The first look at Taj as I crossed this gate brought mixed feelings, one that of finally I got to see this ultimate beauty, second an emotional excitement, third a statement of Nothing is Impossible for love, and love is the same and blind for emperors too. I also realized later whether it is the first, second, or fifth visit, this may be the only structure in India that makes the same exclamation from everyone’s conscience by the time the visitors will realize how this memorial for love has been transformed into an architecturally wonderful building.
The impressive garden between the gate and the Taj Mahal far behind is another proof that there was no shortage of landscape architects too during those times and was spread over a large area where the huge crowd seems to be dispersed and they looked immersed in blooming flowers, spectacularly arranged fountain and in the normal custom of photo-shoots. Each and every visitor has seen going crazy for photos and selfies. No wonder why this world’s wonder from both ancient and modern lists is always in the list of most photographed locations worldwide. Most of the guides here are so experts in handling every type of professional camera like a pro as visitors are not worried much to hand over to them to capture a photo with everyone in the frame with the Taj as the background.
After a 15-20 minute walk enjoying the beauty of the Taj Mahal on each step and looking at the people indulging in many ways to make their visit so memorable by capturing as many photos from different locations and a variety of poses we reached in front of the white structure where an average of 10000 people will come in a day.
Shoe-keeping locations were available on both sides of the entrance to the plinth level as shoes and chappals are not allowed to avoid scratches and damages. Alternatively, those who are lucky to collect a white funny cover can use it as protection over the shoes and enter. But how much time it will take to enter the inside of the Taj Mahal depends on the crowd. On one of my trips, we stood in the queue encircling the whole building because of the heavy rush on a holiday.
A few steps to be climbed to reach the floor level of the Taj and as I entered my eyes wandered in different directions and soon realized that the essence of a visit to the Taj not lies in the white marble beauty only but everywhere it was a picture perfect sceneries to be cherished. The four minarets at four corners stand tall at a slight angle inwards, the huge central dome and adjacent smaller domes made with the same white marbles, the Yamuna River flowing on the back side, an unfinished face of another Taj which never materialized on the other side of the river planned to be constructed with black marble, the red Agra fort little far away where Shajahan spent his last days as a prisoner by his son Aurangzeb staring at Taj Mahal, adjacent buildings which could well be unique and famous in their own name if it were not happened to be part of Taj but elsewhere. These were a few things that could fill any heart with pure joy before moving to know what the real Taj Mahal is.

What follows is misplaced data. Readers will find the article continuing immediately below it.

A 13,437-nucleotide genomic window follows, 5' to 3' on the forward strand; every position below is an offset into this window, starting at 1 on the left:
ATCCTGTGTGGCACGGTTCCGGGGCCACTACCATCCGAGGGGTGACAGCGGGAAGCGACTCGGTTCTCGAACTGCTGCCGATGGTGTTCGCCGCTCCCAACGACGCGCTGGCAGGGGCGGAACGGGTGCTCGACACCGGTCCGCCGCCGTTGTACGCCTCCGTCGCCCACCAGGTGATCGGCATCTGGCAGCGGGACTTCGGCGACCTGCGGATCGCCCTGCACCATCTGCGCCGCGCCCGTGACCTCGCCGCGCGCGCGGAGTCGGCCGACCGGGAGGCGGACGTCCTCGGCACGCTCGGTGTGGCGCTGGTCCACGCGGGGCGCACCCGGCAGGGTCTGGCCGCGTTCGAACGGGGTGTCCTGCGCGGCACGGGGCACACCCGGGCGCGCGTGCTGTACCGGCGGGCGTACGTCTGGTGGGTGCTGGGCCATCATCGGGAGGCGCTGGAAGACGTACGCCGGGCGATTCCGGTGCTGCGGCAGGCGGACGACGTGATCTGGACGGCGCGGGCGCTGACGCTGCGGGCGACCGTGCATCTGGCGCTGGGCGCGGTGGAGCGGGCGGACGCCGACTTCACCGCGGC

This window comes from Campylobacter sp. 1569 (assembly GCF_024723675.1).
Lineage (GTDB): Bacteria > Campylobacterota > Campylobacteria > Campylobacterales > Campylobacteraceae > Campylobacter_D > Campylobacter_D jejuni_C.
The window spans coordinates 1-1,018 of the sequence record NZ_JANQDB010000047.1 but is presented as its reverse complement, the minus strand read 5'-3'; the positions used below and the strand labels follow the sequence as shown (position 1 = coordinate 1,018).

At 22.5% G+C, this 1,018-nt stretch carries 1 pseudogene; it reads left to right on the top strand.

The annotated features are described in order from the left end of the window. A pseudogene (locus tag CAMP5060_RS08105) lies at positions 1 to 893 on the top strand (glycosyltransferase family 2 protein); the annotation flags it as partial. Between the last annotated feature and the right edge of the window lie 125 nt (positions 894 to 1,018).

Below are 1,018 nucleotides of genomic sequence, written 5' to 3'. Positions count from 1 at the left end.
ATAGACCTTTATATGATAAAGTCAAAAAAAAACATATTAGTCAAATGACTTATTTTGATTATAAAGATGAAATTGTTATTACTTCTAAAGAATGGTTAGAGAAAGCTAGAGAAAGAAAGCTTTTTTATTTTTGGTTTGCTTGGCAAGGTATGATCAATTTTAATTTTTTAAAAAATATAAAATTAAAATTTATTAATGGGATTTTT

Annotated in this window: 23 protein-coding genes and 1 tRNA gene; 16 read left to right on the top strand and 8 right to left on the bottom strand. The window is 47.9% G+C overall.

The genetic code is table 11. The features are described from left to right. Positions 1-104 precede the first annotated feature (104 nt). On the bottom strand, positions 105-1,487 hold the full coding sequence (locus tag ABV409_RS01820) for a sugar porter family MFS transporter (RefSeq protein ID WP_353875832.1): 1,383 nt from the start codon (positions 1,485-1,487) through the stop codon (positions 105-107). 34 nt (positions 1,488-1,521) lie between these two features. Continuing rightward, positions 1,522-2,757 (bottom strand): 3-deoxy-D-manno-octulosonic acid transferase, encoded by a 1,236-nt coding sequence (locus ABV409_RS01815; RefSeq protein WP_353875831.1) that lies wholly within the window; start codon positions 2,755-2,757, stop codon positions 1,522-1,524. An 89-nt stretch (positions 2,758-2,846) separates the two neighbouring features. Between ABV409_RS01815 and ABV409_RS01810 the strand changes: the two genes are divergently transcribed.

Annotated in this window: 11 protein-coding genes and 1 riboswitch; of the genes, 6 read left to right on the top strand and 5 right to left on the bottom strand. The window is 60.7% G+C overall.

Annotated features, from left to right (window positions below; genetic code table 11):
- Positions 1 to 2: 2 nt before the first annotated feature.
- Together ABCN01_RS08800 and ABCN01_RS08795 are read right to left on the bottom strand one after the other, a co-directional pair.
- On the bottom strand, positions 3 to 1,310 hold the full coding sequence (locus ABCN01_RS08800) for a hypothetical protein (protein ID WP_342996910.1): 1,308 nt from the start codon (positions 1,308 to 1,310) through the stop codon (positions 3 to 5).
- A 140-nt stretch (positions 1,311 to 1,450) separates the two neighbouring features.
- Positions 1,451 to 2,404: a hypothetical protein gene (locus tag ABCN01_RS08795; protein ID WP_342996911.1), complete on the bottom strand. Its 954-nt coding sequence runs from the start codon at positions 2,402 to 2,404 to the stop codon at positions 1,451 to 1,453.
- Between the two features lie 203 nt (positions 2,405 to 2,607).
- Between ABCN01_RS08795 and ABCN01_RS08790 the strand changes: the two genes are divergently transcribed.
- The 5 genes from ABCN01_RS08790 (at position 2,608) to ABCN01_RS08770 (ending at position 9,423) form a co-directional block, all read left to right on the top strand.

Waiting in a queue is always a boring thing anywhere for any purpose, but in Taj standing in a slow moving line of people was another opportunity to closely watch the patterns; design and how much effort might had put in by the workers, masons, artisans etc to create such a huge construction with unenviable symmetry. As my professional life is very much related to engineering and had seen every technology, possible equipments and machineries associated with construction of tall buildings I spared my thoughts on that 20000 plus workers toiled for long 22 years when no such mechanized efforts were available for lifting, transporting etc etc and the final product shaped in an immaculately stunning piece of construction which still remains as a reminder to world over about Mughal architecture as fresh as that made 4 centuries ago except for pollution damages.